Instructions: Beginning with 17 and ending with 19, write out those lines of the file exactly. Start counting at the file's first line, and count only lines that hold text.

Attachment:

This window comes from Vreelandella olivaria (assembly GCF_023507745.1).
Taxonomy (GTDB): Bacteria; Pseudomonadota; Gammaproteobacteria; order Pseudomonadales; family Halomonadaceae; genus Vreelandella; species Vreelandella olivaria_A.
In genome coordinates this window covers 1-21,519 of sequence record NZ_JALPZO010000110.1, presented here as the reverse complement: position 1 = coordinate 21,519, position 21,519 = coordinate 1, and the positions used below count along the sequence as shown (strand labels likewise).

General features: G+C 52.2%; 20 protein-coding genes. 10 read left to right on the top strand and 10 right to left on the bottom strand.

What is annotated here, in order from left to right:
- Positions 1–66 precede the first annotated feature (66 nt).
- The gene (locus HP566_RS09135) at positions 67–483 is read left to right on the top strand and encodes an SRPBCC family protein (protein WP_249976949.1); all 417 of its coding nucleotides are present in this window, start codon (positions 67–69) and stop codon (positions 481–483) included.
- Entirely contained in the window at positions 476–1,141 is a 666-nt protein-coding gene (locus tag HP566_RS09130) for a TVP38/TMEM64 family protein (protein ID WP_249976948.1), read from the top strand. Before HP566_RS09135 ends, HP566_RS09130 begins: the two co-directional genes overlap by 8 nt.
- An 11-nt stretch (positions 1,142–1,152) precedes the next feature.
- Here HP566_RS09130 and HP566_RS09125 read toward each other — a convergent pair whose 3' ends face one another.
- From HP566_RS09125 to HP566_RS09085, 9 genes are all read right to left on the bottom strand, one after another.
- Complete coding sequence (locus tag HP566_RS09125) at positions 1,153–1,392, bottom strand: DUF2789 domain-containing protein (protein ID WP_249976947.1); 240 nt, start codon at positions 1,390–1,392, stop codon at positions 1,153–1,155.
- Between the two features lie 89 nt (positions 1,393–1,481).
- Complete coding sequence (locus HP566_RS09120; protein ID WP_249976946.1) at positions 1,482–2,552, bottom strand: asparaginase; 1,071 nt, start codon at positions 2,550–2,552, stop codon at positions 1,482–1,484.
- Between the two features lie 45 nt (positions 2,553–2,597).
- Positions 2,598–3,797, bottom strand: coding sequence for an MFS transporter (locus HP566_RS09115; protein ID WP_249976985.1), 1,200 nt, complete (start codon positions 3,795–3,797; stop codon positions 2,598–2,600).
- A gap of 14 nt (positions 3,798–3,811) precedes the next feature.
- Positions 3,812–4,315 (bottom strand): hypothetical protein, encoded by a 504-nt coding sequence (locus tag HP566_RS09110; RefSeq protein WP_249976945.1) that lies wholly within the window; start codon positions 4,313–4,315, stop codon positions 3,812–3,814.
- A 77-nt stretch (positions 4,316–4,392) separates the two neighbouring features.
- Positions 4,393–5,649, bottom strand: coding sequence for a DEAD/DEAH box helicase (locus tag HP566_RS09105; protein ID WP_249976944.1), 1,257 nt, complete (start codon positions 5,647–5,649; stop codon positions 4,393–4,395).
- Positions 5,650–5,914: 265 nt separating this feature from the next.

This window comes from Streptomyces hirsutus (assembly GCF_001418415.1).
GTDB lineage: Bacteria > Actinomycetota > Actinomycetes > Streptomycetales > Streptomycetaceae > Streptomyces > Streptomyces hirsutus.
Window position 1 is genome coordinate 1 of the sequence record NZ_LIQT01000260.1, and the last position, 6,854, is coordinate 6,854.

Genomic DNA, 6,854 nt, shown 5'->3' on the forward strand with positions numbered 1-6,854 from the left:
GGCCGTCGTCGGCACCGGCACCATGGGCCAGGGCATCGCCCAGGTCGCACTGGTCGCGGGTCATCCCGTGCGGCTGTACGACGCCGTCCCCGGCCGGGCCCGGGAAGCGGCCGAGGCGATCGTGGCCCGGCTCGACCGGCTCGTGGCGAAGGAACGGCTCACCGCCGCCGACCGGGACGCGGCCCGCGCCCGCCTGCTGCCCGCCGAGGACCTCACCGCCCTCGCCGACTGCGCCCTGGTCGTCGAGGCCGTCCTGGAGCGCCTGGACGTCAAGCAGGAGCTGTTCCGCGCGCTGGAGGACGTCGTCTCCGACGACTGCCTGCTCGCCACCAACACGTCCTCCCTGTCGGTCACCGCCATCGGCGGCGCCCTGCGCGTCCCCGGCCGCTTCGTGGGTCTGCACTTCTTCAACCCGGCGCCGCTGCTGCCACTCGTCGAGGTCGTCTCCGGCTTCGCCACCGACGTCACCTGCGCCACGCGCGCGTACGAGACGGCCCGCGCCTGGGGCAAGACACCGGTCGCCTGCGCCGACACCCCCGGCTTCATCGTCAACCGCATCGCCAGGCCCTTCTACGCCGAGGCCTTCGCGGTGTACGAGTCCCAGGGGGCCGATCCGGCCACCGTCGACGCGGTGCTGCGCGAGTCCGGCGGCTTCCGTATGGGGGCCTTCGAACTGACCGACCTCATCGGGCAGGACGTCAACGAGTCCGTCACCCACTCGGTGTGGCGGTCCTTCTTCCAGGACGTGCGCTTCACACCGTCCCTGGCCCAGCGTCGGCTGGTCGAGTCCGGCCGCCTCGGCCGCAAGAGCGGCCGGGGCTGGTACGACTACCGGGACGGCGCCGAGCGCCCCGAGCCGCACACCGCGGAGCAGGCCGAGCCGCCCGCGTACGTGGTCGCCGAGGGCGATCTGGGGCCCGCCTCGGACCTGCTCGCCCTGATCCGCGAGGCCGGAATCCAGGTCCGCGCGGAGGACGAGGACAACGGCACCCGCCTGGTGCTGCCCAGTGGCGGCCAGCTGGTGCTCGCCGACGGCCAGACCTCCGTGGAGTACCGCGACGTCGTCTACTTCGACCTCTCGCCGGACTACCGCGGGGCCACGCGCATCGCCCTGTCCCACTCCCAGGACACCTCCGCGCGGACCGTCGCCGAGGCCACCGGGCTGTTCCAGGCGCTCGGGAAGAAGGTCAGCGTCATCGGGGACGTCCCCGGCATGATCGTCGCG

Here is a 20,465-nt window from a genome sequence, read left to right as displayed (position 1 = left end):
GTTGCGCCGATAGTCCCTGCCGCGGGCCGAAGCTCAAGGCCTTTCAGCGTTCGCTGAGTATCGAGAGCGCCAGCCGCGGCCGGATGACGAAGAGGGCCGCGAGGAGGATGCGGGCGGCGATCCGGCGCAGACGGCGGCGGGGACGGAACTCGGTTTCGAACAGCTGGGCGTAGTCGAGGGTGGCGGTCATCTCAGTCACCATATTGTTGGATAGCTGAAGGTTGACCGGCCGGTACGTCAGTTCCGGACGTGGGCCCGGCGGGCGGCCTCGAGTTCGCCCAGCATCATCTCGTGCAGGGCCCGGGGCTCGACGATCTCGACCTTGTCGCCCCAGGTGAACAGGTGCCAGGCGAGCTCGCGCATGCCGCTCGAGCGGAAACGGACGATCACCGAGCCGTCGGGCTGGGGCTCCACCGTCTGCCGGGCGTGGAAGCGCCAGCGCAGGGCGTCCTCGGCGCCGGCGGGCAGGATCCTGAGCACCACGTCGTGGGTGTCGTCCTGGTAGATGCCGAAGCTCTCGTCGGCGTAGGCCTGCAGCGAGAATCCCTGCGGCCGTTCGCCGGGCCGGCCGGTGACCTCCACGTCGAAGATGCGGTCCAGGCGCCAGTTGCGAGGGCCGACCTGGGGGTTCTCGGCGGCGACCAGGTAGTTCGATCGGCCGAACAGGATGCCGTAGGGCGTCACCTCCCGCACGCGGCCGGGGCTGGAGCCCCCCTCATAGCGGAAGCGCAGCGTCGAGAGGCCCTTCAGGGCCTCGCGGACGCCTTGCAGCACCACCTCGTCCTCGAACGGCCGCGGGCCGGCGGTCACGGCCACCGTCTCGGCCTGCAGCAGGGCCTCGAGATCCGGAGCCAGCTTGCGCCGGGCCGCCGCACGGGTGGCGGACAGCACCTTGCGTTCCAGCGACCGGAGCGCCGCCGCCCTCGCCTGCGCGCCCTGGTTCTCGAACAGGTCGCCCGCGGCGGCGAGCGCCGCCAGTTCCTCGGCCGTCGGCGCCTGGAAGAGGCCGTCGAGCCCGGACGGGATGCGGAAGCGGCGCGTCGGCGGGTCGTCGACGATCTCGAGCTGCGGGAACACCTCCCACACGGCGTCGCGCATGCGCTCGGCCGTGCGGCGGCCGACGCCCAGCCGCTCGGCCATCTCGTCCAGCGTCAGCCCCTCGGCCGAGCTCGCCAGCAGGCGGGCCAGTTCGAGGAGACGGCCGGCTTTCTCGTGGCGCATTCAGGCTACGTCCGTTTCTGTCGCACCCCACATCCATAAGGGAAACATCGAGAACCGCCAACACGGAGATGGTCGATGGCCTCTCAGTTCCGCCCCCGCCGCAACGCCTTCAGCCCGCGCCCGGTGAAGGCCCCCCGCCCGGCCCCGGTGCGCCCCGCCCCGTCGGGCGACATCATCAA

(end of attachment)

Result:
- A gap of 14 nt (positions 3,798–3,811) precedes the next feature.
- Positions 3,812–4,315 (bottom strand): hypothetical protein, encoded by a 504-nt coding sequence (locus tag HP566_RS09110; RefSeq protein WP_249976945.1) that lies wholly within the window; start codon positions 4,313–4,315, stop codon positions 3,812–3,814.
- A 77-nt stretch (positions 4,316–4,392) separates the two neighbouring features.